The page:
A new campus anti-abortion group is asking Yale to refund a portion of the University health plan that covers abortion procedures, arguing that students who oppose the practice should not have to subsidize it.

The group, Choose Life at Yale College, or CLAY, plans to lobby University Health Services to allow students who say they oppose abortion to request a nominal $1 rebate. Sarah Heiman ’05, who founded CLAY last spring, said the campaign was inspired by a similar policy at Harvard University.

The Harvard policy, which is printed in the school’s Guide to University Health Services, allows students to request rebates of slightly over $1 if they claim in writing to have “strong moral objections to sharing the cost of elective abortions.”

David S. Rosenthal, Harvard’s director of health services, told the Harvard Crimson in March that anywhere from 80 to 101 students have requested the rebate in a given year.

Yale spokesman Tom Conroy said he was not aware of the Yale group’s effort and could not comment.

Maria Keating ’05, the group’s treasurer, said the rebate is more symbolic than practical.

“We want students who don’t support abortion to be recognized,” she said. “The rebate isn’t about receiving money. It’s about acknowledgment.”

Heiman said she founded the group in response to campus reaction to the anniversary of Roe v. Wade — the 1973 Supreme Court decision that legalized abortion in all states. She said anti-abortion opinions were not represented on campus, and she was inspired to start a group. Heiman said the group is meant to raise awareness of anti-abortion positions, not antagonize abortion rights groups.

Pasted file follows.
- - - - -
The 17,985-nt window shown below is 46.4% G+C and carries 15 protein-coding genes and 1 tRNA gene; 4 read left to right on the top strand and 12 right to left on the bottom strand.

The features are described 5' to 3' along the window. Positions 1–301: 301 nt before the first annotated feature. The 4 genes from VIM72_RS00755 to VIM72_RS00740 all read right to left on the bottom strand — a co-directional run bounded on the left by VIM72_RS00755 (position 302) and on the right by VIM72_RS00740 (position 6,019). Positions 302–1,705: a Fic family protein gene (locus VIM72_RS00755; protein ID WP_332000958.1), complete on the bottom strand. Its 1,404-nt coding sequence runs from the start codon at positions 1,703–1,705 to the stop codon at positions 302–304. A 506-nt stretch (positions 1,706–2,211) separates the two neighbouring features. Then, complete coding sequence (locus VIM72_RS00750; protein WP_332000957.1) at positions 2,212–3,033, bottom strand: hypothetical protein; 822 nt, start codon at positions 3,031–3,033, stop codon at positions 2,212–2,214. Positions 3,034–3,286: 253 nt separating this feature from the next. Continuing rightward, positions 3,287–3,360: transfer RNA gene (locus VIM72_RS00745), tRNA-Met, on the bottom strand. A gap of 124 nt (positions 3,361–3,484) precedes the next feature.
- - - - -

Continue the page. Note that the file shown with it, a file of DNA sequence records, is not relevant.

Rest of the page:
“We’re focusing on getting the issue out: abortion isn’t the only option you have,” Heiman said. “We want the college environment to be open to that choice so that pregnant women won’t feel as though they’re being ostracized.”

Heiman said the group may also focus on other topics such as capital punishment and euthanasia. She said they hope to show that opposing abortion does not necessarily imply moral positioning or religious commentary.

“We respect people’s right to choose and don’t plan on hindering them from pursuing an abortion. We just want people to know that you can choose life,” Heiman said.

Representatives for the Reproductive Rights Action League at Yale, or RALY, an abortion rights group, said CLAY will not affect the group’s efforts.

“We’re about raising awareness and promoting safe decisions and choices, and we won’t get into a trivial shouting match with a supposedly-rival group,” representatives from the group said in a written statement. “Probably the main effect of CLAY on RALY will be to make members of RALY (and of the entire Yale community) realize the importance of our continued fight to ensure women the ability to create their own futures as they choose.”